Dec 27, 2012 09:05 Moscow Time
© Photo: SXC.hu
Professional and social media networking sites like LinkedIn and Facebook are now the places where you can choose between hundreds of former and some present Australian spies if you need to hire one. A survey has revealed information of the spies’ employment at intelligent agencies, their overseas postings and involvement with specific issues is now available on the web.
A survey conducted by Fairfax Media has disclosed more than 200 former and present intelligent officers have advertized themselves on the internet by not only mentioning the fact of their employment, but providing further details of their work.
One former officer of the Defense Signals Directorate, the Australian intelligence agency responsible for signals intelligence and information security, has listed his service with numerous allied signals intelligence agencies, thus revealing close cooperation between Australian and other countries’ agencies.
Many of intelligent officers have pointed to expertise in counter-terrorism, telecommunications and aerospace issues, as well as excellent linguistic skills, mentioning the Chinese, Arabic, Farsi, Pashtun, Hindi, Urdu languages.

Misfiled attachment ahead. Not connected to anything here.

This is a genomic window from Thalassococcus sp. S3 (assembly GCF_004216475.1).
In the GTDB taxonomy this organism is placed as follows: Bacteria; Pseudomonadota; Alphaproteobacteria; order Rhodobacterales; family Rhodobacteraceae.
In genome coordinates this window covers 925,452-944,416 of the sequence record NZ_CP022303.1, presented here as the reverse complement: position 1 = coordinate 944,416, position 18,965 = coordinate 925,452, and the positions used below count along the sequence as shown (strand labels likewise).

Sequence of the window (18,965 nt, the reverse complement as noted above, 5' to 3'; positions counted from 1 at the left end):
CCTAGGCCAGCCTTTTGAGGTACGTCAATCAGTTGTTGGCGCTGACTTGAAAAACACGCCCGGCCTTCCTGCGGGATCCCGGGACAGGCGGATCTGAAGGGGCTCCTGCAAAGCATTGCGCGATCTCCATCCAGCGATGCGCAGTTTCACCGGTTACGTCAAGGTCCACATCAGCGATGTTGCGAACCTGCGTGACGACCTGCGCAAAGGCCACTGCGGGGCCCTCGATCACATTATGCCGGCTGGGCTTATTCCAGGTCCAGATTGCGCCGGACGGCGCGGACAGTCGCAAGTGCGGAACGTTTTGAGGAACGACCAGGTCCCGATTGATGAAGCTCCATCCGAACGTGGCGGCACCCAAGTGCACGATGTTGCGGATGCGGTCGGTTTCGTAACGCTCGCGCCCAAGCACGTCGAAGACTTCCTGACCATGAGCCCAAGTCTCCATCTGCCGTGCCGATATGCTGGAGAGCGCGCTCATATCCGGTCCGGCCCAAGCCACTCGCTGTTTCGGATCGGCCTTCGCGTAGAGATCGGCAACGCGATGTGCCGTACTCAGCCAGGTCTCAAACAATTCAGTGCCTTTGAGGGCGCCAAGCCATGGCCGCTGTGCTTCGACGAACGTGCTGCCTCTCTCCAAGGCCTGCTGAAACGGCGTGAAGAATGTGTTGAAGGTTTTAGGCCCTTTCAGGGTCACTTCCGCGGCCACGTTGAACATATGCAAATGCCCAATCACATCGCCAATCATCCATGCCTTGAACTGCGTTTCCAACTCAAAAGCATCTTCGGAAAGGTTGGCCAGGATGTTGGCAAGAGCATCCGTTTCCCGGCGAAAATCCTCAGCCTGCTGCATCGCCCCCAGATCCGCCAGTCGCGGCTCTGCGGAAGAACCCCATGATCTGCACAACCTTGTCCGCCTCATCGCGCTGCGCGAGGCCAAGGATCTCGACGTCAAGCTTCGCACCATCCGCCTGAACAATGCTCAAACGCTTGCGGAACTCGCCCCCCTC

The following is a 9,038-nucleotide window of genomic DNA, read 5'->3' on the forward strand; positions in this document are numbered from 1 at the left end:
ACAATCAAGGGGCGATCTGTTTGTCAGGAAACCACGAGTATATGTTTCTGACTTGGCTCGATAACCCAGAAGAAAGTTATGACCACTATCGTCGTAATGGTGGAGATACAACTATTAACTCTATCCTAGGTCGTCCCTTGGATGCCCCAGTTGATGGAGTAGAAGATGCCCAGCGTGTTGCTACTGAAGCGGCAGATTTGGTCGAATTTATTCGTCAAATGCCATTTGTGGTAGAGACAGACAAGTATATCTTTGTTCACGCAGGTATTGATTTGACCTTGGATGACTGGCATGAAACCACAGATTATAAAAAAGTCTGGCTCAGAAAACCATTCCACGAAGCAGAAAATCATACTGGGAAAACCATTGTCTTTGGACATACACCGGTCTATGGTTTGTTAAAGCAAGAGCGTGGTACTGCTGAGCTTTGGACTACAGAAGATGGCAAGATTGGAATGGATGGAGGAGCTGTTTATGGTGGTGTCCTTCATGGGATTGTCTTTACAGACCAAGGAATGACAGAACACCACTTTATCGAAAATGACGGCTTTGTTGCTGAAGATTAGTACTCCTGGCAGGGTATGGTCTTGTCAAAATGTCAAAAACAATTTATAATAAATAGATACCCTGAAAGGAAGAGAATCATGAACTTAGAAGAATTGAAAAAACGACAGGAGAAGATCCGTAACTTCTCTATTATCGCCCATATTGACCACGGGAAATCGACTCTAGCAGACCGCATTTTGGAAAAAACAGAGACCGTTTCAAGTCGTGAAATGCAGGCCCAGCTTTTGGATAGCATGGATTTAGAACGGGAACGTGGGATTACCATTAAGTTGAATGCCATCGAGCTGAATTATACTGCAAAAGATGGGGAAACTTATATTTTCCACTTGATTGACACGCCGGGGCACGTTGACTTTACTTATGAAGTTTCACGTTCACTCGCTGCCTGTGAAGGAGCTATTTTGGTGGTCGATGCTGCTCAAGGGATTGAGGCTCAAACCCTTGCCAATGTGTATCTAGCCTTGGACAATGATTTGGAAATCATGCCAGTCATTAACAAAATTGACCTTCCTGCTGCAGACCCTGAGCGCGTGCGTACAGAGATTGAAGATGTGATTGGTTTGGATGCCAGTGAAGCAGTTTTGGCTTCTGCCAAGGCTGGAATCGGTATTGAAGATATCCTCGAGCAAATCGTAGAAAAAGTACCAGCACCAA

Security experts described the situation as “surprising” and threatening for both the government and the corporate sector.
Robert Winkel, a former DSD officer and now an information security consultant, said Australian intelligence agencies actively exploited social media and professional networking sites to gather information on targets.
”And foreign intelligence agencies are looking for exactly the same sort of information about Australian targets,” Winkel said.
“Former intelligence personnel are worthwhile targets as they could be of direct interest, and may still be connected socially to other people who still work in highly sensitive areas.”
Meanwhile, Defense Department security instructions require that “when engaged in online forums… Defense personnel must exercise professional judgment to ensure no information breaches operational security.”
Voice of Russia, The Sydney Morning Herald